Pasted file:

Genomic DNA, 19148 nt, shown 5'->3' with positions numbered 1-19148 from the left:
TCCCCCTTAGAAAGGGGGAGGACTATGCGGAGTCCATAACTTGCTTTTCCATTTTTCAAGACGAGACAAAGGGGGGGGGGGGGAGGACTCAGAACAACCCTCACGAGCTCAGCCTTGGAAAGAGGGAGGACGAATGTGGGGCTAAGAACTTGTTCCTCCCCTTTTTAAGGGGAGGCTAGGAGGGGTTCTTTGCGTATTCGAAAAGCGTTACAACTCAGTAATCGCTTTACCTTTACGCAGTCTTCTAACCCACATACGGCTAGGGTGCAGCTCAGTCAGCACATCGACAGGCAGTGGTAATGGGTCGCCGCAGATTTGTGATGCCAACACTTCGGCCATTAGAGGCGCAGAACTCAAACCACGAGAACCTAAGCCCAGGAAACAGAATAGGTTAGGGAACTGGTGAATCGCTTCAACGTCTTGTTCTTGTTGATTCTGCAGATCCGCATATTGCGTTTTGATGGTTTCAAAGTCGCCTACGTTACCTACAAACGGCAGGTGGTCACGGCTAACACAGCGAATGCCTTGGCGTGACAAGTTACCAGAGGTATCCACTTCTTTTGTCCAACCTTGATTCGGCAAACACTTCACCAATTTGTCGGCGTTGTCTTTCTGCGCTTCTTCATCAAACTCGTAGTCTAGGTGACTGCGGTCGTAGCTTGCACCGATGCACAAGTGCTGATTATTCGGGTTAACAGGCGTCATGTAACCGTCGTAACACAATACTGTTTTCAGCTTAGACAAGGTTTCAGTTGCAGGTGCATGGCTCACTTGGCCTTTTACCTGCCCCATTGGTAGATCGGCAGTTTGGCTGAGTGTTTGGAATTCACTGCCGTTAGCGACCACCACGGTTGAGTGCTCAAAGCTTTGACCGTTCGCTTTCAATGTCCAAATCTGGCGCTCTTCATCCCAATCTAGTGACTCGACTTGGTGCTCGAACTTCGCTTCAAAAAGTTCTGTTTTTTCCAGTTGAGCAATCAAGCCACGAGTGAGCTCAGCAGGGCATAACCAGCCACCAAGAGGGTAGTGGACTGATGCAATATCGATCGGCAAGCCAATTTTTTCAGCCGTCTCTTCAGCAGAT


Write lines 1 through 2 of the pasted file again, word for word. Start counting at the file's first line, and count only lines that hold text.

Genomic DNA, 19148 nt, shown 5'->3' with positions numbered 1-19148 from the left:
TCCCCCTTAGAAAGGGGGAGGACTATGCGGAGTCCATAACTTGCTTTTCCATTTTTCAAGACGAGACAAAGGGGGGGGGGGGGAGGACTCAGAACAACCCTCACGAGCTCAGCCTTGGAAAGAGGGAGGACGAATGTGGGGCTAAGAACTTGTTCCTCCCCTTTTTAAGGGGAGGCTAGGAGGGGTTCTTTGCGTATTCGAAAAGCGTTACAACTCAGTAATCGCTTTACCTTTACGCAGTCTTCTAACCCACATACGGCTAGGGTGCAGCTCAGTCAGCACATCGACAGGCAGTGGTAATGGGTCGCCGCAGATTTGTGATGCCAACACTTCGGCCATTAGAGGCGCAGAACTCAAACCACGAGAACCTAAGCCCAGGAAACAGAATAGGTTAGGGAACTGGTGAATCGCTTCAACGTCTTGTTCTTGTTGATTCTGCAGATCCGCATATTGCGTTTTGATGGTTTCAAAGTCGCCTACGTTACCTACAAACGGCAGGTGGTCACGGCTAACACAGCGAATGCCTTGGCGTGACAAGTTACCAGAGGTATCCACTTCTTTTGTCCAACCTTGATTCGGCAAACACTTCACCAATTTGTCGGCGTTGTCTTTCTGCGCTTCTTCATCAAACTCGTAGTCTAGGTGACTGCGGTCGTAGCTTGCACCGATGCACAAGTGCTGATTATTCGGGTTAACAGGCGTCATGTAACCGTCGTAACACAATACTGTTTTCAGCTTAGACAAGGTTTCAGTTGCAGGTGCATGGCTCACTTGGCCTTTTACCTGCCCCATTGGTAGATCGGCAGTTTGGCTGAGTGTTTGGAATTCACTGCCGTTAGCGACCACCACGGTTGAGTGCTCAAAGCTTTGACCGTTCGCTTTCAATGTCCAAATCTGGCGCTCTTCATCCCAATCTAGTGACTCGACTTGGTGCTCGAACTTCGCTTCAAAAAGTTCTGTTTTTTCCAGTTGAGCAATCAAGCCACGAGTGAGCTCAGCAGGGCATAACCAGCCACCAAGAGGGTAGTGGACTGATGCAATATCGATCGGCAAGCCAATTTTTTCAGCCGTCTCTTCAGCAGAT